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In 1840 North Carolina was the premier winemaking state in America


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In 1840 North Carolina was the premier winemaking state in America

In June 1823 Thomas Jefferson ordered a 30-gallon barrel of "the pure juice of the grape" through a Plymouth factor named Cox.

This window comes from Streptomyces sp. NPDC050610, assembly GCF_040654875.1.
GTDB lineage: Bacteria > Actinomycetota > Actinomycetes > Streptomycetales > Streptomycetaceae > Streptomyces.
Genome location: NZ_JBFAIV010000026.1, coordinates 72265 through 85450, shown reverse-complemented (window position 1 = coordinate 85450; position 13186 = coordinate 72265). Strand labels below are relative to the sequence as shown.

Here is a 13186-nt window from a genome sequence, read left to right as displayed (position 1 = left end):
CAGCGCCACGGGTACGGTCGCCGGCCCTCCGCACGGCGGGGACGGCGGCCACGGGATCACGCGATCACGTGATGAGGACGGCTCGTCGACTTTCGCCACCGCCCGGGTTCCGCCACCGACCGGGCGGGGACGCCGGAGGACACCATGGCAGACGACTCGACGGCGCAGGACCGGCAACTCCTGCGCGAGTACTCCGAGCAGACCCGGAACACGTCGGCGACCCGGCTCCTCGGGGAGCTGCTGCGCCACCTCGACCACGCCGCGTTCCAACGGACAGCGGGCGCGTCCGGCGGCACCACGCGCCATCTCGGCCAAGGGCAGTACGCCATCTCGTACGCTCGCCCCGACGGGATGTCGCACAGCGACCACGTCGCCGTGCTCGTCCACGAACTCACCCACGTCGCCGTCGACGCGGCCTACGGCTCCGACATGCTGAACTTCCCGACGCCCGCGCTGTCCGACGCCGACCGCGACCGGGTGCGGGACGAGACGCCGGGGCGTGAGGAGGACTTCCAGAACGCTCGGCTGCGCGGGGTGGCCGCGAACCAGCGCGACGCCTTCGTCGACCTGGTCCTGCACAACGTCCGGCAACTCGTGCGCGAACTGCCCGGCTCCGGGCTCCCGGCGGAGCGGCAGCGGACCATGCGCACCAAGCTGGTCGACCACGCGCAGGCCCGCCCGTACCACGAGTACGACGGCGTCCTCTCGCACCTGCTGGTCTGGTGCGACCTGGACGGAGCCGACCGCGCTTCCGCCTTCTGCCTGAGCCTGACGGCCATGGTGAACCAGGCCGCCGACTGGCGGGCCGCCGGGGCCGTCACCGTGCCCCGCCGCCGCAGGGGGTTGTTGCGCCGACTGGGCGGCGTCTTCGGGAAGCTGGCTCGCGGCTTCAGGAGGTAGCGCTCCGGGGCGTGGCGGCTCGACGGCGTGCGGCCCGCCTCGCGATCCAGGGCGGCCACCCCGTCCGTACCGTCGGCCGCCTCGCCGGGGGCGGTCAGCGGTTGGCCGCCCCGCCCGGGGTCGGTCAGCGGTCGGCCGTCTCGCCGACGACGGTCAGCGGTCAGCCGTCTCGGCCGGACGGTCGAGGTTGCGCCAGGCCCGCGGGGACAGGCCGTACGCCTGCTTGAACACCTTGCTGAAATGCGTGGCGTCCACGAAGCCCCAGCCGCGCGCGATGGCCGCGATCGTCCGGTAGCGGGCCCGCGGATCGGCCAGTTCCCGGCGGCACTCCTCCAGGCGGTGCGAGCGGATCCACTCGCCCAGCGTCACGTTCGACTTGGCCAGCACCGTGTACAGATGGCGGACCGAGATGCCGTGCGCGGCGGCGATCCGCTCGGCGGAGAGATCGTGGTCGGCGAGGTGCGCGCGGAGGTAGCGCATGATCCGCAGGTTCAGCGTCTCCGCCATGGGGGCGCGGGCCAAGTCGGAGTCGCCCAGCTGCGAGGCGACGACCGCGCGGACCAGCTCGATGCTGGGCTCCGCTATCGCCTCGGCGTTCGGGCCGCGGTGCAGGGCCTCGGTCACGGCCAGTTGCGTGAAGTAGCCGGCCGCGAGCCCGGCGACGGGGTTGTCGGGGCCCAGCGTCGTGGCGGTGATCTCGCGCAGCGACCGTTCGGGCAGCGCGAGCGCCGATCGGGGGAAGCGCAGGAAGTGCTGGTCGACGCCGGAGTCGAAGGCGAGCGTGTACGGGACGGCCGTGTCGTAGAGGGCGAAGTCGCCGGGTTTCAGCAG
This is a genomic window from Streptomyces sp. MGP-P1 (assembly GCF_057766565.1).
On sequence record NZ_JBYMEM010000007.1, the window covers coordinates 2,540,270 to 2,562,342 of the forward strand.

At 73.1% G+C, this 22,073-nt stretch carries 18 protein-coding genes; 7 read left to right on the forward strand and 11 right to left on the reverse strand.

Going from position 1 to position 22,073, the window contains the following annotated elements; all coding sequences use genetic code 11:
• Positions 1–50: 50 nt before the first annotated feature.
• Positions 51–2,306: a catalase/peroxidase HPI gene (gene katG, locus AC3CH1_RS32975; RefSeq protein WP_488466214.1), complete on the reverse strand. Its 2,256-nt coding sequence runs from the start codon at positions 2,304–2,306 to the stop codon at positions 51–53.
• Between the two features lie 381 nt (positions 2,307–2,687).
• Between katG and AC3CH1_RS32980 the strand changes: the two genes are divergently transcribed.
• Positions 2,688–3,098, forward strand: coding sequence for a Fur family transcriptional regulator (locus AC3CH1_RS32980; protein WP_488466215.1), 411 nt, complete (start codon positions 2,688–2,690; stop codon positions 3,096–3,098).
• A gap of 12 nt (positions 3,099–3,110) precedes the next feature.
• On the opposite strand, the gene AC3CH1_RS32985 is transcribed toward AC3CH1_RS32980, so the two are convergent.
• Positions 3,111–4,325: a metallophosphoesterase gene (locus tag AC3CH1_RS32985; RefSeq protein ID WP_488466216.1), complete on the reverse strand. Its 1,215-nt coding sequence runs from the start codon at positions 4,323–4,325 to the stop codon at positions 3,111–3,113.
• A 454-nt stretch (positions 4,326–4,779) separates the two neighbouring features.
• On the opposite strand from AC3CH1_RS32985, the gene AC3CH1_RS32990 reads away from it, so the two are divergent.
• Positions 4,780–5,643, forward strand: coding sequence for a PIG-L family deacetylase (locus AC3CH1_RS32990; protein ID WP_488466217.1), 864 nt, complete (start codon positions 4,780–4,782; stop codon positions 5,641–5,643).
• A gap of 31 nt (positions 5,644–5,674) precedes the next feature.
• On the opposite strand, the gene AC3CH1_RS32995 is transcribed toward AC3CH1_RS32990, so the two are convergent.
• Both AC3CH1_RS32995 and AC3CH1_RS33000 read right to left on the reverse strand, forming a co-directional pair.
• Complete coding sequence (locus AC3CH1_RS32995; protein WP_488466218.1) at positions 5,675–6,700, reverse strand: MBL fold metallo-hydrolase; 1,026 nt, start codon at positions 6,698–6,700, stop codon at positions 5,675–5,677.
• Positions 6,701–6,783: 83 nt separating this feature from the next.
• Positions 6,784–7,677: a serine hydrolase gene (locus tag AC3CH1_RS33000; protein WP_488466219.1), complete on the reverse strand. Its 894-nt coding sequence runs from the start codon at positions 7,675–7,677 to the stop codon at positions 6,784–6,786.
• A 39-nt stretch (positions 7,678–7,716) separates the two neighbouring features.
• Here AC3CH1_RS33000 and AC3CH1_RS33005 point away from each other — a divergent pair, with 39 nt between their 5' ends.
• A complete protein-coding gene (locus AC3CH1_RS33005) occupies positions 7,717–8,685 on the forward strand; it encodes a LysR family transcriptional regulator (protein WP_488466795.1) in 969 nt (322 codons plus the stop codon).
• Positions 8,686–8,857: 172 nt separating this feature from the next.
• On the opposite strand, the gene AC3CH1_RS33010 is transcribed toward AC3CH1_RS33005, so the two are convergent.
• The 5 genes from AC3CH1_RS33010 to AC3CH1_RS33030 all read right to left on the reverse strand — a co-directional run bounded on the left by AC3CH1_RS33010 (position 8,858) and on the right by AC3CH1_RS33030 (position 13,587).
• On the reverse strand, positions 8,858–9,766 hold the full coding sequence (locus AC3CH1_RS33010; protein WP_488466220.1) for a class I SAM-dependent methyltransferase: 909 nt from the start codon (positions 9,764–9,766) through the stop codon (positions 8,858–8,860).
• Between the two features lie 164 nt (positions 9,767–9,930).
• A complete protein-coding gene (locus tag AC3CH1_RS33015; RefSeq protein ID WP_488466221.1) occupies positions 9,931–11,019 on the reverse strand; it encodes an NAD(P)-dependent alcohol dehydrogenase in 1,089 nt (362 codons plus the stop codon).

Scuppernong grape, named the state fruit of North Carolina in 2001, is a bronze-green variety of the muscadine grape (Vitis rotundifolia). It is one of the best-known names in North Carolina's (and the nation's) viticulture, being the first grape actively cultivated in the United States. Once also called the white grape, the big white grape, and the Roanoke grape, the scuppernong gained popularity and noteworthiness as a wine grape on the south side of Albemarle Sound. In 1811 it was named after Scuppernong River, Scuppernong Lake (now Lake Phelps), and the settlement of Scuppernong, all around Washington and Tyrrell Counties. The word "scuppernong" comes from the Algonquian askuponong, meaning "place of the askupo," which is the sweet bay tree (Magnolia virginiana). Old, variant spellings of the word include scoponum, coscoponum, cuetupcaning, skoupernong, and cascepunong.   :snip: 

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